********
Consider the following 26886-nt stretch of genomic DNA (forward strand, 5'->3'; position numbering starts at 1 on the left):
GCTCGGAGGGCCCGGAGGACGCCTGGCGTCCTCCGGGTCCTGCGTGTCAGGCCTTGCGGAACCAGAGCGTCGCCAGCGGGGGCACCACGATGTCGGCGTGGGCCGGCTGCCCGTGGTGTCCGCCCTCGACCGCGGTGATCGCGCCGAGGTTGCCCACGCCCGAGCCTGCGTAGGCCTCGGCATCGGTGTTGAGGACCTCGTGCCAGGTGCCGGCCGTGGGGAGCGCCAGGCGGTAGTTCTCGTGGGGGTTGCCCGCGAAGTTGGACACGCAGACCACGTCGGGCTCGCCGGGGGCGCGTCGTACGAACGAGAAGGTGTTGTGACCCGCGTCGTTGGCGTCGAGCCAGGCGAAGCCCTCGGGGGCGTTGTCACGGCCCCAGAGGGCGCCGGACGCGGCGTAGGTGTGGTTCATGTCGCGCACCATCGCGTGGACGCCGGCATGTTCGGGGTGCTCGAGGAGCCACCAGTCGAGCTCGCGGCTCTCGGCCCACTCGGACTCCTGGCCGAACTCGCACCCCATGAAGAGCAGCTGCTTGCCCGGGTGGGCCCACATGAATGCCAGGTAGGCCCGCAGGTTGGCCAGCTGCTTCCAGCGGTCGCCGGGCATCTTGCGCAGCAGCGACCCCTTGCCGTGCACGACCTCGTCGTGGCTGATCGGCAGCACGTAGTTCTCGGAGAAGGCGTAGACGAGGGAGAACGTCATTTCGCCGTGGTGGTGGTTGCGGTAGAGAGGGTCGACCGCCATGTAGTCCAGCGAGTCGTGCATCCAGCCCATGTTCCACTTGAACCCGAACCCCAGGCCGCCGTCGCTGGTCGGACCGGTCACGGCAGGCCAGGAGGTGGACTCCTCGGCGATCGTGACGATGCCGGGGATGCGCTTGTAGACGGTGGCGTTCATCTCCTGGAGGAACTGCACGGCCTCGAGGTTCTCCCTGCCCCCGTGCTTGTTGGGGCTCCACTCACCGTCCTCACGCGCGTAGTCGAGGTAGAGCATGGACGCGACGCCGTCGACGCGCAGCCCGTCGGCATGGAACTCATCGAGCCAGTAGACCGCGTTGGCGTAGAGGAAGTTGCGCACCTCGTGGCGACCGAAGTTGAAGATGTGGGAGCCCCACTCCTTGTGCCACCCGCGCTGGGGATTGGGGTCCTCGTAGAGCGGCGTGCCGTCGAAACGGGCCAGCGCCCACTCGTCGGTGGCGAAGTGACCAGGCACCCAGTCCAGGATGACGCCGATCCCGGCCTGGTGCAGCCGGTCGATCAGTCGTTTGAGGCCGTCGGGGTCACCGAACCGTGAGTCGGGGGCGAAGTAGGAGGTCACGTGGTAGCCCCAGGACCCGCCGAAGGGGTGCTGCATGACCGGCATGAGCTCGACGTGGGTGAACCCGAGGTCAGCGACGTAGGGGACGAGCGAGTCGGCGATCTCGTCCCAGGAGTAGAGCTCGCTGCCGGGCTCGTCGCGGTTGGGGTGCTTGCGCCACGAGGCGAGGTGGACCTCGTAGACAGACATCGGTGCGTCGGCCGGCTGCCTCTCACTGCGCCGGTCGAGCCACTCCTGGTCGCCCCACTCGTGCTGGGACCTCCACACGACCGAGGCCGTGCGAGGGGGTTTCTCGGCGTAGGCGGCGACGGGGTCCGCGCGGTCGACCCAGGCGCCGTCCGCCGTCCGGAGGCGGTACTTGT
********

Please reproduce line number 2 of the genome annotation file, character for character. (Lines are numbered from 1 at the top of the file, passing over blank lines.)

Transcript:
GCTCGGAGGGCCCGGAGGACGCCTGGCGTCCTCCGGGTCCTGCGTGTCAGGCCTTGCGGAACCAGAGCGTCGCCAGCGGGGGCACCACGATGTCGGCGTGGGCCGGCTGCCCGTGGTGTCCGCCCTCGACCGCGGTGATCGCGCCGAGGTTGCCCACGCCCGAGCCTGCGTAGGCCTCGGCATCGGTGTTGAGGACCTCGTGCCAGGTGCCGGCCGTGGGGAGCGCCAGGCGGTAGTTCTCGTGGGGGTTGCCCGCGAAGTTGGACACGCAGACCACGTCGGGCTCGCCGGGGGCGCGTCGTACGAACGAGAAGGTGTTGTGACCCGCGTCGTTGGCGTCGAGCCAGGCGAAGCCCTCGGGGGCGTTGTCACGGCCCCAGAGGGCGCCGGACGCGGCGTAGGTGTGGTTCATGTCGCGCACCATCGCGTGGACGCCGGCATGTTCGGGGTGCTCGAGGAGCCACCAGTCGAGCTCGCGGCTCTCGGCCCACTCGGACTCCTGGCCGAACTCGCACCCCATGAAGAGCAGCTGCTTGCCCGGGTGGGCCCACATGAATGCCAGGTAGGCCCGCAGGTTGGCCAGCTGCTTCCAGCGGTCGCCGGGCATCTTGCGCAGCAGCGACCCCTTGCCGTGCACGACCTCGTCGTGGCTGATCGGCAGCACGTAGTTCTCGGAGAAGGCGTAGACGAGGGAGAACGTCATTTCGCCGTGGTGGTGGTTGCGGTAGAGAGGGTCGACCGCCATGTAGTCCAGCGAGTCGTGCATCCAGCCCATGTTCCACTTGAACCCGAACCCCAGGCCGCCGTCGCTGGTCGGACCGGTCACGGCAGGCCAGGAGGTGGACTCCTCGGCGATCGTGACGATGCCGGGGATGCGCTTGTAGACGGTGGCGTTCATCTCCTGGAGGAACTGCACGGCCTCGAGGTTCTCCCTGCCCCCGTGCTTGTTGGGGCTCCACTCACCGTCCTCACGCGCGTAGTCGAGGTAGAGCATGGACGCGACGCCGTCGACGCGCAGCCCGTCGGCATGGAACTCATCGAGCCAGTAGACCGCGTTGGCGTAGAGGAAGTTGCGCACCTCGTGGCGACCGAAGTTGAAGATGTGGGAGCCCCACTCCTTGTGCCACCCGCGCTGGGGATTGGGGTCCTCGTAGAGCGGCGTGCCGTCGAAACGGGCCAGCGCCCACTCGTCGGTGGCGAAGTGACCAGGCACCCAGTCCAGGATGACGCCGATCCCGGCCTGGTGCAGCCGGTCGATCAGTCGTTTGAGGCCGTCGGGGTCACCGAACCGTGAGTCGGGGGCGAAGTAGGAGGTCACGTGGTAGCCCCAGGACCCGCCGAAGGGGTGCTGCATGACCGGCATGAGCTCGACGTGGGTGAACCCGAGGTCAGCGACGTAGGGGACGAGCGAGTCGGCGATCTCGTCCCAGGAGTAGAGCTCGCTGCCGGGCTCGTCGCGGTTGGGGTGCTTGCGCCACGAGGCGAGGTGGACCTCGTAGACAGACATCGGTGCGTCGGCCGGCTGCCTCTCACTGCGCCGGTCGAGCCACTCCTGGTCGCCCCACTCGTGCTGGGACCTCCACACGACCGAGGCCGTGCGAGGGGGTTTCTCGGCGTAGGCGGCGACGGGGTCCGCGCGGTCGACCCAGGCGCCGTCCGCCGTCCGGAGGCGGTACTTGT